A showcase of Australian Children's Book Illustrators who have appeared in the Industry Newsletter PASS IT ON
Sunday, January 4, 2009
1. What's this illustration for?
This is a double page spread from a picture book I wrote and illustrated aimed at children up to 3 years of age. I have only recently finished it, so am currently submitting it.
2. Do you have to wait for a flash of inspiration - how do you start?
I tend to suffer from an overflow of ideas, so I certainly never need to ‘wait’. Often I’ll wake up with a very clear image in my head of a character that demands to get down on paper. Because I both write and illustrate, they tend to inform each other, so while I’m sketching people and places the story often unfolds (and visa versa).
3. How did you get your start as an illustrator?
I’m still very much starting out. I have contributed illustrations to the Society of Children’s Book Writers and Illustrators, and have taken on private commissions. However I would love to get into creating books – picture books, covers and overall book design. I am currently completing a bachelor of Visual Communication Design in furthering my illustration goals.
4. Who or what has influenced your work?
Identifying influences is like trying to identify each individual gene that makes me the person I am! But for the sake of diplomacy, a few of the illustrators that inspire me and inform my work are Shaun Tan, Oliver Jeffers, Anne Spudvilas, Stephen Michael King and Tina Burke.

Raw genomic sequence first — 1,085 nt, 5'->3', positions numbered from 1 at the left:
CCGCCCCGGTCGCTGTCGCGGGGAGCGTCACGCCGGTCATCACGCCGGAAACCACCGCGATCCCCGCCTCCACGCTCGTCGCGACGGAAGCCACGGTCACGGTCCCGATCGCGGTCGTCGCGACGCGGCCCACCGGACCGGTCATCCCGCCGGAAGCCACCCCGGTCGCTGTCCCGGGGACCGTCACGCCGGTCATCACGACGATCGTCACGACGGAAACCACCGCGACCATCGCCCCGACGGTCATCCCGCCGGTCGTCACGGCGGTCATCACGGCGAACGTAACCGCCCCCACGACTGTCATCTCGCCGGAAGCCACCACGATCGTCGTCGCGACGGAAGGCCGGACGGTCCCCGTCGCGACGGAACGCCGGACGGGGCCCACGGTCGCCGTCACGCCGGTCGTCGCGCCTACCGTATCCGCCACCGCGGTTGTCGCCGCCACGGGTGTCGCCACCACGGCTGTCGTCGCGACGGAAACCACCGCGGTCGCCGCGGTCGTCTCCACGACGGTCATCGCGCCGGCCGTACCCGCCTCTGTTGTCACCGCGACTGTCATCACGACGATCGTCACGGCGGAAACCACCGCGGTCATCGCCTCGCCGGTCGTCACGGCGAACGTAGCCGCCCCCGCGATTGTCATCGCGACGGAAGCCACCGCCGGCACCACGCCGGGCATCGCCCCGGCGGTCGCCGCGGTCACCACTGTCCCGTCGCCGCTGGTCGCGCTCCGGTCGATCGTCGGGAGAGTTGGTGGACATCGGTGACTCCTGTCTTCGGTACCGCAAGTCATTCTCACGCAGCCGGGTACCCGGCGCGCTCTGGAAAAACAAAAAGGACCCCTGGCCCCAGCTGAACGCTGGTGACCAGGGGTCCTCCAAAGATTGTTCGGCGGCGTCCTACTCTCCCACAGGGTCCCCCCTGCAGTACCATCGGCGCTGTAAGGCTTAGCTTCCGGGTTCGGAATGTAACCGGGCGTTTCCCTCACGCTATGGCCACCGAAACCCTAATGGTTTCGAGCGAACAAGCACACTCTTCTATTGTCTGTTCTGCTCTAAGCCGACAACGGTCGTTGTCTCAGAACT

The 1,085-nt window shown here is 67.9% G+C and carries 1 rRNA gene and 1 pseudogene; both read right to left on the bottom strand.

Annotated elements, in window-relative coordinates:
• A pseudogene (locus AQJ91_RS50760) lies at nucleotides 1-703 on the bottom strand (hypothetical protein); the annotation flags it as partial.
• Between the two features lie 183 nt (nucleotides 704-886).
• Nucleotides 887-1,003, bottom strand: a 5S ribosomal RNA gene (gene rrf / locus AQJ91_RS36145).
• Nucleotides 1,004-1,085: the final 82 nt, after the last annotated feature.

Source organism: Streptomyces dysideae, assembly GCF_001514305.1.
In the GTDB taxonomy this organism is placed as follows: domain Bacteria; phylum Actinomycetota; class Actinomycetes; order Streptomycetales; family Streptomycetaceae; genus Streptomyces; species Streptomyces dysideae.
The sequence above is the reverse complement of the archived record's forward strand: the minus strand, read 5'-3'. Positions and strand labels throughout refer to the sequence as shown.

5. What's your favourite media for creating pictures?
Wow, that’s another hard one! I vary the mediums I use significantly depending on the text, as I write both serious and funny stories. For more serious texts, I tend to work with many layers, using a combination of sketching, collage, acrylics, photography and digital art. For my more playful texts, I use ink and either water-colour or collage.
6. Do you experience illustrator's block - if so, what do you do about it?
Luckily for me, because I both write and illustrate, if I start to feel ‘stuck’ with one, I just move to the other. The only times I ever experience a block is if I try to begin a project too early, and haven’t let the idea grow enough in my head first. I tend to trust in my subconscious to solve any tricky problems, and find a long walk / drive usually does the trick – or sleeping on it (although try convincing a loved one that you are actually ‘working’ when heading off for a nap!).
7. What's the worst thing about being a freelancer?
Trying to independently build and sustain a career. The sense of isolation. A lack of external feedback encouraging you and letting you know you’re improving.
8. And the best?
Flexibility. Being able to run with my own ideas and creative energy. Knowing that I have found what drives me as a person and being able to pursue it.
9. What are you working on at the moment?
I am currently developing the illustrations for a picture book for slightly older readers, editing a middle-grade fantasy novel, and writing / illustrating an adventurous early chapter book text.
10. Where can we see more of your work?
Feel free to visit me on my website. I am always happy to receive e-mails – the people in this industry are so delightful!